Atlanta police major joins former chief at Louisville, Kentucky department

Jacquelyn Gwinn-Villaroel had worked with former Atlanta Police Chief Erika Shields for decades

Credit: Atlanta Police Department

Credit: Atlanta Police Department

An Atlanta police major with nearly 24 years on the force is leaving for Louisville, Kentucky to serve as second-in-command under Atlanta’s former police chief.

Maj. Jacquelyn Gwinn-Villaroel, the training commander for Atlanta’s police academy, will join Chief Erika Shields in the Louisville Metro Police Department. Her last day is Feb. 8.

Shields stepped aside as Atlanta’s chief last year following the deadly police shooting of Rayshard Brooks. Rodney Bryant has been Atlanta’s interim police chief since then. Shields had remained a city employee, serving as deputy chief information officer, until being hired to lead Louisville’s police force in January.

In a news release naming Gwinn-Villaroel as her deputy chief, Shields said the two worked together in Atlanta for more than two decades.

“She is no stranger to police work and has held numerous, wide ranging, and formidable assignments at APD over the years,” Shields said. “She’s a trusted and respected leader in building partnerships with diverse communities, which is exactly what this department needs to advance LMPD’s policing of this city toward a modern, progressive, equitable, respected law enforcement effort.”

Gwinn-Villaroel’s departure comes as city leaders look for ways to retain officers following Atlanta’s deadliest year in more than two decades. Atlanta police investigated 157 homicides in 2020, a 58% increase from the previous year. More than 200 officers either retired or resigned last year. Many left after former Fulton County District Attorney Paul Howard’s decision to file criminal charges against several officers involved in violent incidents over the summer.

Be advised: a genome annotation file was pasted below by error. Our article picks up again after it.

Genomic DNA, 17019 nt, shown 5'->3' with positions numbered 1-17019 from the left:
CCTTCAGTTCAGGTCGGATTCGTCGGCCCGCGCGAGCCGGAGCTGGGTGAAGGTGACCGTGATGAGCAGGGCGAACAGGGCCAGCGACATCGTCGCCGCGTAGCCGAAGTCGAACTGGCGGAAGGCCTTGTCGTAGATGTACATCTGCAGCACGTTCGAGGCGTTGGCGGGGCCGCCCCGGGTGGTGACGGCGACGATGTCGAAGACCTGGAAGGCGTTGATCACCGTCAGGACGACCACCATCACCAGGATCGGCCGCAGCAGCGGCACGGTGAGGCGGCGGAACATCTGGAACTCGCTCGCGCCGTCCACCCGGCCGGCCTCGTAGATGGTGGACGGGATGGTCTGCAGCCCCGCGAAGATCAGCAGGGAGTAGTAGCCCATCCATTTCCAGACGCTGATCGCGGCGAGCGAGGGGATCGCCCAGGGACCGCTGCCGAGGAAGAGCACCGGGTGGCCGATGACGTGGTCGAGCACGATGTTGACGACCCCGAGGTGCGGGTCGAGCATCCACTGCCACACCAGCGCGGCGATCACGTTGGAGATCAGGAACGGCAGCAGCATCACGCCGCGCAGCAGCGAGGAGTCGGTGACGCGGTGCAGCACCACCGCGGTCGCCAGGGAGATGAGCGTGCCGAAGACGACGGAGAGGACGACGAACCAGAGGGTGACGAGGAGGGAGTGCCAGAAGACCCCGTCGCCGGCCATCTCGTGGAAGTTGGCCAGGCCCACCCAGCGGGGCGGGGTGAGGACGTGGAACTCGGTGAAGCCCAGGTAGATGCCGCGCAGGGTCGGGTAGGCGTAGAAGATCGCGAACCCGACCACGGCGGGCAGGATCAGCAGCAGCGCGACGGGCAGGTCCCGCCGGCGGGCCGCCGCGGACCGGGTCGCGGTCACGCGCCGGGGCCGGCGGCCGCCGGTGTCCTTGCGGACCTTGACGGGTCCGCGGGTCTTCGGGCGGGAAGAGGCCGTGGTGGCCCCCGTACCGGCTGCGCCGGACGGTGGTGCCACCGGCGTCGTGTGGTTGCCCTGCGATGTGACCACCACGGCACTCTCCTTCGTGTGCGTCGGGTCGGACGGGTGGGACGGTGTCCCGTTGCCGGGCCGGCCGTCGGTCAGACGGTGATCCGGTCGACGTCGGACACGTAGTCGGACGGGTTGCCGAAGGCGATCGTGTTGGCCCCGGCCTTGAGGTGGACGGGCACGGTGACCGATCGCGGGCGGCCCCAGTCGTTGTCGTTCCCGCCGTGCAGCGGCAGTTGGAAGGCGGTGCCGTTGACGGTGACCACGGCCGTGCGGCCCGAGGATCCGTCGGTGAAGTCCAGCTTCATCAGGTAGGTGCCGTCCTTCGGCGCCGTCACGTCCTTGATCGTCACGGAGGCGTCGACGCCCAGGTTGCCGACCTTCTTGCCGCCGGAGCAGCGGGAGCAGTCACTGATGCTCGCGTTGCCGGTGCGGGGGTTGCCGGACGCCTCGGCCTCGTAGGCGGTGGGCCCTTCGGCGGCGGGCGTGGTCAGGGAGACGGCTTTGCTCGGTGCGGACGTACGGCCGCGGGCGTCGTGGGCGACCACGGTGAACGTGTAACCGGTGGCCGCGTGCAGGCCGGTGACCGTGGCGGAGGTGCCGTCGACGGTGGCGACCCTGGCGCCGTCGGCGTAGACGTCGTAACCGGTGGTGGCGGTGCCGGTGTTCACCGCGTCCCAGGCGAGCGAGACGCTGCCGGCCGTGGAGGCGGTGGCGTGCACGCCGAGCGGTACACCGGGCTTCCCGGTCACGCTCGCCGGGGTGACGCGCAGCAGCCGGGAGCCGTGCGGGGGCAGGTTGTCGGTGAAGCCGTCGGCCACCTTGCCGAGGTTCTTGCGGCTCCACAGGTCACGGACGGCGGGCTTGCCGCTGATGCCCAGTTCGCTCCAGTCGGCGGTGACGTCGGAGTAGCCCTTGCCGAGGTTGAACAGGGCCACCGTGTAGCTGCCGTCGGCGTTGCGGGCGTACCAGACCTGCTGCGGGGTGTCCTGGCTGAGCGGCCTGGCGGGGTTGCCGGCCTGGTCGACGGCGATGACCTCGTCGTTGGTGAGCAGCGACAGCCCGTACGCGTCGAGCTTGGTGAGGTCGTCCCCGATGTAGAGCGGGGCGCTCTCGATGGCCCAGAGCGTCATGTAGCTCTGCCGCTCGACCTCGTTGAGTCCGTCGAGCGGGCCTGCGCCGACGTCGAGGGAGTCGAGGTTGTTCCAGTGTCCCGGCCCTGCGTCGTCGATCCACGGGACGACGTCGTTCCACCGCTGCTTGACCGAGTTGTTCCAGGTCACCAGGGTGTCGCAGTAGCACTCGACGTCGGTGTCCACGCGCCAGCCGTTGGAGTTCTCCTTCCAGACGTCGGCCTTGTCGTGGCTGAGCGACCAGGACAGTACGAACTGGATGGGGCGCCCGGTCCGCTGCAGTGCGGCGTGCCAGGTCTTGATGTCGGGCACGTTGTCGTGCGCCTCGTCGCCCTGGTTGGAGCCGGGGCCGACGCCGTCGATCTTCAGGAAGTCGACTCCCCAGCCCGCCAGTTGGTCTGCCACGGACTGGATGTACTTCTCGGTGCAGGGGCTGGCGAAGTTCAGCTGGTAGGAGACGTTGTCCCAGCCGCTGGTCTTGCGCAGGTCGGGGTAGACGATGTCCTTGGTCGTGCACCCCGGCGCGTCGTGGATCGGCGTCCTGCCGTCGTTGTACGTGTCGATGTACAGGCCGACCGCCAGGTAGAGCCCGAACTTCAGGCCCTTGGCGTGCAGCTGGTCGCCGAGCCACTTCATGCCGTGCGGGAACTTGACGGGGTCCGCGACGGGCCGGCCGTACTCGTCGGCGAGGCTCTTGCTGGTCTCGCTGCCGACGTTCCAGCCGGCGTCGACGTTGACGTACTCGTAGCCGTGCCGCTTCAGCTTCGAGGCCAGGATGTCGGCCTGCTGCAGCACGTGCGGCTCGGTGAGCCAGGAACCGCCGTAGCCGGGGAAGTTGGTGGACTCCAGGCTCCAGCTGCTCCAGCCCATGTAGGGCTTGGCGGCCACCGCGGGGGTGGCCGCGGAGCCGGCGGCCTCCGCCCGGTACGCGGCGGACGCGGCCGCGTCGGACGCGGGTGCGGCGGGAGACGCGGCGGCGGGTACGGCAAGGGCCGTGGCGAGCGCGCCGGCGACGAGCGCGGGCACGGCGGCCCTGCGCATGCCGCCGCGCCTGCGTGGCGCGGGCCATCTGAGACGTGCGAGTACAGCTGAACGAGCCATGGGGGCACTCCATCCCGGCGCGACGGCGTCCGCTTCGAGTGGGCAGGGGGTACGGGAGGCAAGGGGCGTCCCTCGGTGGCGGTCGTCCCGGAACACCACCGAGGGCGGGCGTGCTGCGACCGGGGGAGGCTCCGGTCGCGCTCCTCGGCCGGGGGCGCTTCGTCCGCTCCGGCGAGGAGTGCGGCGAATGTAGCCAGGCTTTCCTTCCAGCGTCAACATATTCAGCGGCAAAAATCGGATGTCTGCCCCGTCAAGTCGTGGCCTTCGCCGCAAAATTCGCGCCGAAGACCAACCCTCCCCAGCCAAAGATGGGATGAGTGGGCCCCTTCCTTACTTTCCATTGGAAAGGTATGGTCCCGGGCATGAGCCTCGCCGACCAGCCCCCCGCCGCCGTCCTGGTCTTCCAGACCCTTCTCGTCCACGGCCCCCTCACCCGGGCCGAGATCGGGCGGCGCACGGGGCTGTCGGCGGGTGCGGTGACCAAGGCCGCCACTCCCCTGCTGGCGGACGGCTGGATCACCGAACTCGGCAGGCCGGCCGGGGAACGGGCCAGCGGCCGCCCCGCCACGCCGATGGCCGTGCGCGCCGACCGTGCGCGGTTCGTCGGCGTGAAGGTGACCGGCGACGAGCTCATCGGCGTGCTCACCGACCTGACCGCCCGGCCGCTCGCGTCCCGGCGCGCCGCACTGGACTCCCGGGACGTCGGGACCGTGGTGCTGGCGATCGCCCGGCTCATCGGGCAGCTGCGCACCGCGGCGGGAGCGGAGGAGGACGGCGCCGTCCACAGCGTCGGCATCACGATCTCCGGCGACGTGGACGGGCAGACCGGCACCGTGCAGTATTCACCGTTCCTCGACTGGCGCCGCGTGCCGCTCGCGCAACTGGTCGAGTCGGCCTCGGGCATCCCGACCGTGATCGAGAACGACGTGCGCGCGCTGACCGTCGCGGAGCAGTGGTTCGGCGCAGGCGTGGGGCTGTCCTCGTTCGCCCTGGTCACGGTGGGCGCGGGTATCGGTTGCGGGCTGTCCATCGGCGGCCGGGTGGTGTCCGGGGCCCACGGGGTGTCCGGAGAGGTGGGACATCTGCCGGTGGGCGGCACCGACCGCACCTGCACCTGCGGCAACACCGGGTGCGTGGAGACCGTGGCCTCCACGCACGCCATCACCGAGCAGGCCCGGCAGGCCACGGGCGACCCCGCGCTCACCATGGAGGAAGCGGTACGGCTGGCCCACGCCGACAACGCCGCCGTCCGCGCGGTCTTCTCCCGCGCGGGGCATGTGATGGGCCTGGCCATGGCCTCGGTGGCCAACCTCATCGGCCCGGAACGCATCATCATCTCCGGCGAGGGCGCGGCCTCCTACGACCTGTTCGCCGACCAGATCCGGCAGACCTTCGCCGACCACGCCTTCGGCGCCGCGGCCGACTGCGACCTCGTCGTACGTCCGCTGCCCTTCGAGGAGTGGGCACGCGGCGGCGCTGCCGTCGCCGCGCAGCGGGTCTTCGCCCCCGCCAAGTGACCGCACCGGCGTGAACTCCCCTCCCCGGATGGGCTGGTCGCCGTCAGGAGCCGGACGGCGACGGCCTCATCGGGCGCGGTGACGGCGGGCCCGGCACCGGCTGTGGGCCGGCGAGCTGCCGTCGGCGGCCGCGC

In Louisville, Gwinn-Villaroel joins a department roiled in controversy following the police shooting of Breonna Taylor last year.

The 26-year-old African American ER technician was killed in March after three Louisville Metro cops, having obtained a no-knock warrant, entered her home as part of an illegal drug investigation. Taylor’s boyfriend, who said he thought the police were intruders, fired one warning shot. The officers responded with a flurry of bullets, six of which struck Taylor. There was no evidence she was involved in any criminal behavior.

An Atlanta native, Gwinn-Villaroel had been with APD since 1997, according to her bio on the department’s website. She began as a beat officer in southeast Atlanta’s Zone 3 before working her way through the ranks.

She spent eight years as a detective in the Criminal Investigations Division before being promoted to sergeant in 2010. In that role, she served as administrative sergeant for the Atlanta Police Academy and later worked in human resources. In 2017, Gwinn-Villaroel was promoted to lieutenant and assigned as the watch commander for Zone 6, in southeast Atlanta. She also served as the commander for the Tactical Crime Analysis Unit.

Two years later, she was promoted to captain and named assistant commander of APD’s Major Crimes Section. She became a major in January 2020 and is commander of the training academy. Atlanta police have not named anyone to replace her, a department spokesman said Tuesday.

Outside of her police career, the wife and mother is an ordained pastor and founding member of Unstoppable Praise Ministry.

“I welcome Deputy Chief Gwinn-Villaroel and look forward to beginning work with her in advancing our vision for reform and progress,” Shields said.

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